I do not underestimate the importance of examining these matters carefully, but no evaluation has come to me so far that would justify going beyond the scope of the regulations.
My hon. Friend has mentioned a number of substances and she referred to labelling. She gave an example of 23 items in a certain cosmetic. If she finds it difficult to pronounce the name of the substance and I find it difficult to understand what the substances do, bearing in mind the difficulty that is experienced by two Members of Parliament, I do not understand how consumers will be given very much assistance by having 23 substances listed so that they may choose between one cosmetic and another. There comes a stage when the labelling of contents adds nothing to the consumer's information. Indeed, such labelling can be positively misleading.
My hon. Friend mentioned a number of dyes and substances, and I have looked quickly through the draft regulation. The hair dyes are listed by number and the numbers refer in turn to a list of hair dyes approved by the trade associations. I cannot answer my hon. Friend's question. If I do not answer some of her questions in the debate, I shall write to her.
My hon. Friend is concerned about the carcinogenic effects of hair dyes. That is an issue which has been carefully considered and the research has been evaluated.
My argument is that if one ingredient become suspect, or if a consumer has an allergy to an ingredient, the consumer can immediately pick it out if there is the listing of ingredients. That was the position with hexachloroethane. Everybody now knows that name. When people see it on a product, they understand what is meant. It is not necessary to know how to pronounce an ingredient to know whether it is dangerous.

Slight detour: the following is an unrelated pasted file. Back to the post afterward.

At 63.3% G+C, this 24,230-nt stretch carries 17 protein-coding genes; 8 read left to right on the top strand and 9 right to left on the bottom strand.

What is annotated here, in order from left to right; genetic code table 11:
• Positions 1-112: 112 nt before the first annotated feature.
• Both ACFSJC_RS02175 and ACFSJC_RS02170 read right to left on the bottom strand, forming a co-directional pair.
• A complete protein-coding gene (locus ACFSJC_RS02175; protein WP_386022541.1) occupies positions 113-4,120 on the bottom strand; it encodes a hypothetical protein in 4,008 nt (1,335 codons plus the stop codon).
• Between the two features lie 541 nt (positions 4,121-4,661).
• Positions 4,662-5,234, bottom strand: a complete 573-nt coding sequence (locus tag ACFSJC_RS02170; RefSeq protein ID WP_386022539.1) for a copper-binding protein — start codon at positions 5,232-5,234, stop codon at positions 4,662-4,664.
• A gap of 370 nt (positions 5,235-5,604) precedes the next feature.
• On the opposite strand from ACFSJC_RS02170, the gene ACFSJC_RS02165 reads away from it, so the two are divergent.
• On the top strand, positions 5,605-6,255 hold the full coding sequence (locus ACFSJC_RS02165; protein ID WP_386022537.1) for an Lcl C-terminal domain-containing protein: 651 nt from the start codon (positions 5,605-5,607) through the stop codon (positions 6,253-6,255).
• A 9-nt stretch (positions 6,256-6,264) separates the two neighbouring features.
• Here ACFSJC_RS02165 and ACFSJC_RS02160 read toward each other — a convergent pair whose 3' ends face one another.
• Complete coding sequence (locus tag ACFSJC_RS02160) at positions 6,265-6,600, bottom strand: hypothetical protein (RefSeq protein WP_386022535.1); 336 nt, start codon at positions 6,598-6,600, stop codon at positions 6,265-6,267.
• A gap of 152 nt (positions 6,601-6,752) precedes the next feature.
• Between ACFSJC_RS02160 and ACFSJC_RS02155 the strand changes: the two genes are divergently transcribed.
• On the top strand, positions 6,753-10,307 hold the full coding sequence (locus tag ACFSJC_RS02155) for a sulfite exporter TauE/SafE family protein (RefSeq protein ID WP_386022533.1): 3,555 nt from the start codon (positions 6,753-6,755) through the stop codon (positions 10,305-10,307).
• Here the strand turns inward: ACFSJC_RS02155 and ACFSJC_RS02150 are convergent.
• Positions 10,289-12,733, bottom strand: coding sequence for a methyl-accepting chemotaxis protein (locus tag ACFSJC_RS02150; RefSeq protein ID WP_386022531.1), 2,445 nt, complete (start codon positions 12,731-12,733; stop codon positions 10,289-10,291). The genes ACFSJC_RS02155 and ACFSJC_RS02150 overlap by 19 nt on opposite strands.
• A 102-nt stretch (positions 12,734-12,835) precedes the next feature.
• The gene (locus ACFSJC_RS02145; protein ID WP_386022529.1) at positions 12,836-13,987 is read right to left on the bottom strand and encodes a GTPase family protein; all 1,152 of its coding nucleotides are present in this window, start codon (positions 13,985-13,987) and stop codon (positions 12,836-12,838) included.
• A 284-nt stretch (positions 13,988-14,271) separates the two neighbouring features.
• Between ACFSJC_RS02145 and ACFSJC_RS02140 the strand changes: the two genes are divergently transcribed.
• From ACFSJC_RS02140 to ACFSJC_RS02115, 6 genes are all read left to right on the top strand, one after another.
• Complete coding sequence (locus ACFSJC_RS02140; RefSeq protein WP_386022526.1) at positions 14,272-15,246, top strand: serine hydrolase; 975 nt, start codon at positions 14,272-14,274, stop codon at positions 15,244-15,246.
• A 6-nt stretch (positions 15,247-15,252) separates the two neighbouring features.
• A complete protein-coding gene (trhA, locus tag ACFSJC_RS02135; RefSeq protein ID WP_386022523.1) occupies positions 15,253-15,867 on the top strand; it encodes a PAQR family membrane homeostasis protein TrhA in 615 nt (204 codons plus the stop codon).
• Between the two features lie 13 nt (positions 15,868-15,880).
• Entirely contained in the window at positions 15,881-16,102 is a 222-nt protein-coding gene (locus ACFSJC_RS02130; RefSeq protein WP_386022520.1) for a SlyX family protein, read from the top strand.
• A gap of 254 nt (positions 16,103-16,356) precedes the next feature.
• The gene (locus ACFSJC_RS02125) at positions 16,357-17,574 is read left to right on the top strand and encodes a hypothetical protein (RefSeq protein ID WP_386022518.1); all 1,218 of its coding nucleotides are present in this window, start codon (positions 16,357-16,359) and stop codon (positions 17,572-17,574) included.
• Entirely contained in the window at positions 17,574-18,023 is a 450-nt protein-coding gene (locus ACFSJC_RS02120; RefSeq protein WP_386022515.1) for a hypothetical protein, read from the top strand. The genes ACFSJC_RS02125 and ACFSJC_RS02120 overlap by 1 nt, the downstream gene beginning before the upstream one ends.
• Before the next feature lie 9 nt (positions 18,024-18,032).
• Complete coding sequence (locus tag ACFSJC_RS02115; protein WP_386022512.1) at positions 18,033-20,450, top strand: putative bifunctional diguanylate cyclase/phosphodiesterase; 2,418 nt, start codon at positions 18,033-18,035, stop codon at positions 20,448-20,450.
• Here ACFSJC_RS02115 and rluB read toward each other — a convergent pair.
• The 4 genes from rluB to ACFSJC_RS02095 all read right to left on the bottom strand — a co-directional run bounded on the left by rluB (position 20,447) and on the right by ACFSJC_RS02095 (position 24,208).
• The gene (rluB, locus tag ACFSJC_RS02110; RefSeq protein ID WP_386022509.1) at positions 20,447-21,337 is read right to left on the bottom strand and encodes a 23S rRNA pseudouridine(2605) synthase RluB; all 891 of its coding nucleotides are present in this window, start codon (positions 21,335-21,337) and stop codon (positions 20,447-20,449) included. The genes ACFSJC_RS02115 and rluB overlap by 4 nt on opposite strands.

There is the ability within the regulations, if there is a suspect substance, to advance beyond the scope of the regulations and to ban or to make provision for that substance.
My hon. Friend mentioned chloroform in toothpaste. The possible health risk is under consideration by an expert advisory committee of the Department of Health and Social Security. I shall consider what action, if any, needs to be taken when its advice is received. There is no need to delay the making of the regulations on that account. Cosmetics are not the prerogative of women. I cannot imagine that some of our early prizefighters used perfume, but nowadays the sweet scent of victory is something that one has to splash over oneself.
However, cosmetics can be harmful and, as my hon. Friend said, they can be lethal. There is a gap in our safety legislation which the regulations will fill. I hope that this will give some reassurance. My hon. Friend said that an item might be missed from regulations or that a product might become suspect in the future. I am sure that she will be reassured by what I am about to tell her.
The regulations will impose a novel comprehensive and important duty upon manufacturers, importers and "own brand" retailers—namely, a duty not to sell, or possess for sale, a cosmetic product liable to damage human health under normal conditions of use. Whatever the details of the regulations, there will be an overriding duty of care coupled with a criminal sanction. The details of the regulations will stipulate that cosmetic products may not be formulated with any of more than 350 listed substances. A list of permitted colouring is also provided.
Provision is also made for the marking of containers or packaging with information as to the identity of the manufacturer or seller of the product and batch marking, which will facilitate the tracing of any non-complying products. There will be the same facility to trace products as we have seen in the recent tinned salmon case. Furthermore, any particular precautions to be observed in the use of the product must also be explained to the consumer.
The directive enables member States to prohibit provisionally the marketing of any product which is considered to be a hazard to health, even though it complies with the existing requirements of the directive as regards composition, labelling, and so forth. If medical advice indicated that any particular substance, although permitted, was hazardous, we should take the appropriate action—if necessary by means of new regulations under the Consumer Safety Act 1978.